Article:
Wireless Multimedia Sensor Networks (WMSN)


The availability of inexpensive hardware such as CMOS cameras and microphones has fostered the development of Wireless Multimedia Sensor Networks (WMSNs), i.e., networks of wirelessly interconnected devices that are able to ubiquitously retrieve multimedia content such as video and audio streams, still images, and scalar sensor data from the environment. In this project, we shall first survey the state of the art in algorithms, protocols, and hardware for wireless multimedia sensor networks and identify open research issues. In the course of this process, we shall evaluate existing solutions and open research issues at the application, transport, network, link, and physical layers of the communication stack, along with possible cross-layer synergies and optimizations. This ultimately forms the groundwork for our interest in developing an optimally efficient suite of multimedia communication protocols. We envisage a cross-layered approach that may combine, under one umbrella, recent advances in coding, multi-channel MAC protocols, emerging technologies like UWB, amongst others.

The first step in creating a WMSN is equipping a single sensor device with audio and visual information collection modules. As an example, the Cyclops image capturing and inference module, is designed for extremely light-weight imaging and can be interfaced with a host mote such as Crossbow's MICA2 or MICAz. In addition to the ability to retrieve multimedia data, WMSNs will also be able to store, process in real time, correlate and fuse multimedia data originated from heterogeneous sources. Wireless multimedia sensor networks will not only enhance existing sensor network applications such as tracking, home automation, and environmental monitoring, but they will also enable several new applications such as:

  • Multimedia Surveillance Sensor Networks. Video and audio sensors will be used to enhance and complement existing surveillance systems against crime and terrorist attacks. Large scale networks of video sensors can extend the ability of law enforcement agencies to monitor areas, public events, private properties and borders.

  • Traffic Congestion Avoidance Systems. It will be possible to monitor car traffic in big cities or highways and deploy services that offer traffic routing advice to avoid congestion. Automated parking assistance is another possible related application.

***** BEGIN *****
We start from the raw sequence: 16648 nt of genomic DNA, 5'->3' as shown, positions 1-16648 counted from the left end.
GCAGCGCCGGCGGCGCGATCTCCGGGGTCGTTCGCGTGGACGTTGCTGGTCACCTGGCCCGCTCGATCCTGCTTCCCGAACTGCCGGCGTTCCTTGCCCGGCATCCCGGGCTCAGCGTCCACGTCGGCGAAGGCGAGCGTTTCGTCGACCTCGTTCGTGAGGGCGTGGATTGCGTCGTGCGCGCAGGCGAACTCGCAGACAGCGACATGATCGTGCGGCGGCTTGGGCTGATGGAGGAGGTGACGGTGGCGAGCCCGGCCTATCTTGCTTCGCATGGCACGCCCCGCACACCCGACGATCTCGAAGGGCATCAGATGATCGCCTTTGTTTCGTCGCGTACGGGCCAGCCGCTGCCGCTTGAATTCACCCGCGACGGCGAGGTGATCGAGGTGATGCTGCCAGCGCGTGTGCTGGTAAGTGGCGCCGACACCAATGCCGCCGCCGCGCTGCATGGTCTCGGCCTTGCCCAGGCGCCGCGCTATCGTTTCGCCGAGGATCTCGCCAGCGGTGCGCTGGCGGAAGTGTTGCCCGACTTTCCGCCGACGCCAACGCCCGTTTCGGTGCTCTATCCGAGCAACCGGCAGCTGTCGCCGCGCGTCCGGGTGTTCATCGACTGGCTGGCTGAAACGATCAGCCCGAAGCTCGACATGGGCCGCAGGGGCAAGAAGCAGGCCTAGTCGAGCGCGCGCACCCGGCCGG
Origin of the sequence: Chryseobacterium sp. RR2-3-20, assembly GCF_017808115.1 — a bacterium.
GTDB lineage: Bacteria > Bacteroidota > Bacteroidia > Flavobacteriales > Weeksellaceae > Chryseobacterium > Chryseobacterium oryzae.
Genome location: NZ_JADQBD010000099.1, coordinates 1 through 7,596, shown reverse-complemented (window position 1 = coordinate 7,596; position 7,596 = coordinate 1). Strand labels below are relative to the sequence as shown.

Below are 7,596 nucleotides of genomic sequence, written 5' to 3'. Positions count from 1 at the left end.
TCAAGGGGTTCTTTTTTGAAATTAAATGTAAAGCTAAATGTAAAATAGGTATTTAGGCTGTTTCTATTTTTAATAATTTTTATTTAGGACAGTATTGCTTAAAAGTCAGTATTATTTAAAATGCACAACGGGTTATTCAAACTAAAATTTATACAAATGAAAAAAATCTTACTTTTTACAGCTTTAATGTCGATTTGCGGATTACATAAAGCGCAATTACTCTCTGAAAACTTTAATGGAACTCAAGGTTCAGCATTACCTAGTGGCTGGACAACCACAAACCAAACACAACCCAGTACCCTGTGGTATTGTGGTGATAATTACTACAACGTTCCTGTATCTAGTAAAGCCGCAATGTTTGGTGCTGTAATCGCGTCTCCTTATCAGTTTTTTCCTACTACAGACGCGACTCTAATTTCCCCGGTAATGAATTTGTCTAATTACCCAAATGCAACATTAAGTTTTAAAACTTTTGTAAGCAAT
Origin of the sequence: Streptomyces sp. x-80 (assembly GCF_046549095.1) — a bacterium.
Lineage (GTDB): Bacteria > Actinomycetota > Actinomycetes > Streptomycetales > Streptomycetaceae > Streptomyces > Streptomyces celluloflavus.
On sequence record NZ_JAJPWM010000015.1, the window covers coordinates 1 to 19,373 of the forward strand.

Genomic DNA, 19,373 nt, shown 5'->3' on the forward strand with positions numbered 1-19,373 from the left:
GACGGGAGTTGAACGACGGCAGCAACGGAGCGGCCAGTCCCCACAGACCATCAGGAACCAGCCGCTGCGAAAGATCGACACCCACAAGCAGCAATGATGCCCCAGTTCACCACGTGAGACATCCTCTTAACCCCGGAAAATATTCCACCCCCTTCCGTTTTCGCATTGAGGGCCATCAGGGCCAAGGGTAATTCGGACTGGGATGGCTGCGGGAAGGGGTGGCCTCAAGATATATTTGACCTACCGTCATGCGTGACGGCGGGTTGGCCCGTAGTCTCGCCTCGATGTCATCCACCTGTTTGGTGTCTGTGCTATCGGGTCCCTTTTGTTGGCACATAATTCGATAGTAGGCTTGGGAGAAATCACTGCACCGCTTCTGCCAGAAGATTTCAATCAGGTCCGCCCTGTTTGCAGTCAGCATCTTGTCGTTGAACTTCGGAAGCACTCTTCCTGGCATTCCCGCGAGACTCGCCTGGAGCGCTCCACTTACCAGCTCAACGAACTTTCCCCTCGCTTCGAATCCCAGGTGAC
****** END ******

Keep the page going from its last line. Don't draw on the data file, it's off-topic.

• Advanced Health Care Delivery. Telemedicine sensor networks can be integrated with 3G multimedia networks to provide ubiquitous health care services. Patients will carry medical sensors to monitor parameters such as body temperature, blood pressure, pulse oximetry, ECG, breathing activity. Similarly, elderly and family monitors will help in providing timely and essential support to the less able sections of society. 

  • Industrial Process Control. Multimedia content such as imaging, temperature, or pressure amongst others, may be used for time-critical industrial process control. The integration of machine vision systems with WMSNs can simplify and add flexibility to systems for visual inspections and automated actions that require high-speed, high-magnification, and continuous operation.

Many of the above applications require the sensor network paradigm to be re-thought in view of the need for mechanisms to deliver multimedia content with a certain level of quality of service (QoS). Since the need to minimize the energy consumption has driven most of the research in sensor networks so far, mechanisms to efficiently deliver application-level QoS, and to map these requirements to network-layer metrics such as latency and jitter, have not been primary concerns in mainstream research on sensor networks.

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